In March 2015, Thailand became the latest Asian country to host a world-class motorcycling event, with the Superbike World Championship held at the state-of-the-art Chang International Circuit. The venue was opened in 2014, earning FIM Grade A and FIA Grade 1 classifications, and now strives to attract the biggest names in two and four-wheel motorsports. 2018 will mark the first year MotoGP™ makes its way to the International Circuit, to host a motorcycle Grand Prix.
Why we love Thailand and Buriram
Most people who visit this beautiful and enchanting South East Asian country with its fantastic food, tropical climate, distinctive local culture, stunning countryside, lush forests and incredible beaches, leave Thailand wishing they could stay longer – and in some cases forever! Thailand has become a magnet for tourists from around the world, many of whom flock to the country’s famously frenetic capital city of Bangkok - known locally as Krung Thep. Meanwhile, the former capital of Siam, Ayutthaya, is a historical city recognised as a UNESCO World Heritage Site. The Buriram area is one of the North-eastern provinces of Thailand, while the town of Buriram has approximately 30,000 inhabitants and sits 400km (a five-hour drive) to the northeast of Bangkok. Visitors can expect to enjoy a warm welcome from the enthusiastic and friendly locals, and an ever-increasing passion for motorcycle racing evident.
Full name: Chang International Circuit, Buriram, Thailand Capital City: Bangkok Time zone: GMT +7 Currency: Thai baht (symbol: ฿, code: THB) Electric plug type: A, B, C, O
Websites: Circuit: http://www.bric.co.th/ Bangkok Suvarnabhumi Airport: http://www.suvarnabhumiairport.com/ Bangkok Don Mueang International Airport: http://www.donmueangairportthai.com/en Tourist board: http://www.tourismthailand.org/home Local transport: http://www.tourismthailand.org/About-Thailand/Travel-around-Thailand
Weather: MotoGP™ will visit Buriram in late August to mid-October during the regions ‘cool season’, with an average daily high temperature below 31°C (88°F). It is also the rainy season though, so expect high humidity and those predictable afternoon showers. September is the wettest month, with an average total accumulation of over 220mm.
Finding the right accommodation
If you want to stay close to the circuit, you will be in or around the town of Buriram itself and while there is a decent amount of accommodation available be sure to book well in advance of the race weekend as hotels do get fully booked with the organisers, teams, and fans rolling into town. Booking online and in advance will usually get you a much lower price. Guesthouses are the cheapest option and expect to pay 500 baht (USD 15) per night for a private room with internet access, plus daily room service – however, you may find that some only include shared bathroom facilities. Local style Thai hotels are priced around 200 baht-800 baht ($6 - USD 23) per night with the higher end of this scale meaning you get air conditioning and a TV in your room, plus the benefit of a private bathroom. Hotels catering more towards tourists cost around 1000 baht (USD 29) per night and may offer a swimming pool for guests. Business-centric or hotels at the luxury end will cost from 4000 baht ($116) per night and are indistinguishable from top quality hotels elsewhere in the world.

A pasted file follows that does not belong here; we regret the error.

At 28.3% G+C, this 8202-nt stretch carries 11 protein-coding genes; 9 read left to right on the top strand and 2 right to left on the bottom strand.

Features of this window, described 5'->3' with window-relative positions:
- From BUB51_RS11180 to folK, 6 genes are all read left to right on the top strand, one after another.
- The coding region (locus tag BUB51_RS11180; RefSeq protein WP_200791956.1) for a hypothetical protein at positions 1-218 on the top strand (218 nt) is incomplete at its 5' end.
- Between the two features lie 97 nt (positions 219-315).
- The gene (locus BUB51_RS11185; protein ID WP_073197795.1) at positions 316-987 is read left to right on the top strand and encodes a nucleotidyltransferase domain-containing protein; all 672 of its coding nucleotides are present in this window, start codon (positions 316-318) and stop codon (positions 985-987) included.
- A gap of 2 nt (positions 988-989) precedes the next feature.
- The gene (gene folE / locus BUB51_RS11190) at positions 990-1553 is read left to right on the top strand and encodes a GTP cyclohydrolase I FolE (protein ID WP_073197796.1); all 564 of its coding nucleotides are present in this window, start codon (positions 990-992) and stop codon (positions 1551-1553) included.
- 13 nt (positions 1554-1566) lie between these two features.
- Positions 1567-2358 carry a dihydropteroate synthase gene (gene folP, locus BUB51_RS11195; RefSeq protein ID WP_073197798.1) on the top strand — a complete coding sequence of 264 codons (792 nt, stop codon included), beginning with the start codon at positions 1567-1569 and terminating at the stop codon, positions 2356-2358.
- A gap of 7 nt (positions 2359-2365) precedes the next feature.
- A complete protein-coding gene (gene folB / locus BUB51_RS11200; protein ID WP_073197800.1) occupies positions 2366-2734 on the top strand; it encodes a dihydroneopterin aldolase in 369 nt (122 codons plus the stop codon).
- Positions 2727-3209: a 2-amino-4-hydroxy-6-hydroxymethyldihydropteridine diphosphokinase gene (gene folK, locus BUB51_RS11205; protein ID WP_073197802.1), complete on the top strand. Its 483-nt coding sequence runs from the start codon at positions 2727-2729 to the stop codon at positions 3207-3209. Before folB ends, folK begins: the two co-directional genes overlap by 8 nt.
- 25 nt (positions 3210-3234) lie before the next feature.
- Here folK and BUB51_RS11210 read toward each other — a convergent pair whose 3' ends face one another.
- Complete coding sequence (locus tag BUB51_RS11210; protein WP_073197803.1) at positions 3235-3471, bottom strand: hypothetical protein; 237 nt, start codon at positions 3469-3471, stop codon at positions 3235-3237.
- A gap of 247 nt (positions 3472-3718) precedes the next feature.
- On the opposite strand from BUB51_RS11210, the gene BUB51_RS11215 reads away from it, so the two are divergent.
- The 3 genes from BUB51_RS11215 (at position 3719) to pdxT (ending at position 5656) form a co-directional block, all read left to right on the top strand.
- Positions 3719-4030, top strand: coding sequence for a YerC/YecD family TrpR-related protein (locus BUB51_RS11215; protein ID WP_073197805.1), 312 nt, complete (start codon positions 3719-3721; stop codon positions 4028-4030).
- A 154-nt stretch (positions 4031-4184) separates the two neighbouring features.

Exploring Buriram city and province
Once you arrive in the town of Buriram, head out to start exploring the shops and restaurants – taking the opportunity to sample the nightlife of Sro Ground (Walking Street), from the south end of Romburi Street to the Romburi / Phi-thak intersection, which is closed off to vehicles in the evening.
If you have the opportunity to venture further afield, there is Prasat Phanom Rung 40km to the south of Buriram – a Khmer temple situated on top of an inactive volcano. The site is home to an extensive collection of Khmer sculptures, glorifying the Hindu god Shiva and three rare Naga bridges, the only examples of their kind in Thailand.
Tips for visiting Buriram city and province
Primarily classified as rural, Buriram province is located in the Isan region (Northeast Thailand), and much of the local economy outside of Buriram city itself is still agricultural.
Situated off the more well-known tourist paths around Thailand, Buriram has a very traditional air to it. However, that doesn’t detract from the area warmly welcoming those that visit. The opening of the Chang International Circuit means increasingly more people are discovering the rustic charms of the province. Buriram Airport is the only airport in Buriram Province and is served by Bangkok Don Mueang International Airport. The town of Buriram can also be reached by car from Bangkok in just a few hours. Once in the city, it is easy to get about in with tuk-tuks (small local taxis), or on rental motorbikes or cars. Governed by rules only known to the locals, Thai roads can also come with substantial amounts of traffic, so ride or drive with caution and cover longer distances during daytime to be safer. Hiring a driver can help solve this for those wanting to use a car. Thai food offers up a large variety of rice and noodle-based dishes, soups, curries, and salads. In Buriram, the local Isan cuisine is distinctly different from central Thai food. Examples of the best-known dishes are Som tam (spicy salad made with papayas) and Gai yaang (roast chicken).
Did you know?
The Chang International Circuit was designed by Hermann Tilke, who also designed tracks such as the Sepang International Circuit (Malaysia), Circuit of the Americas (USA) and MotorLand Aragon (Spain).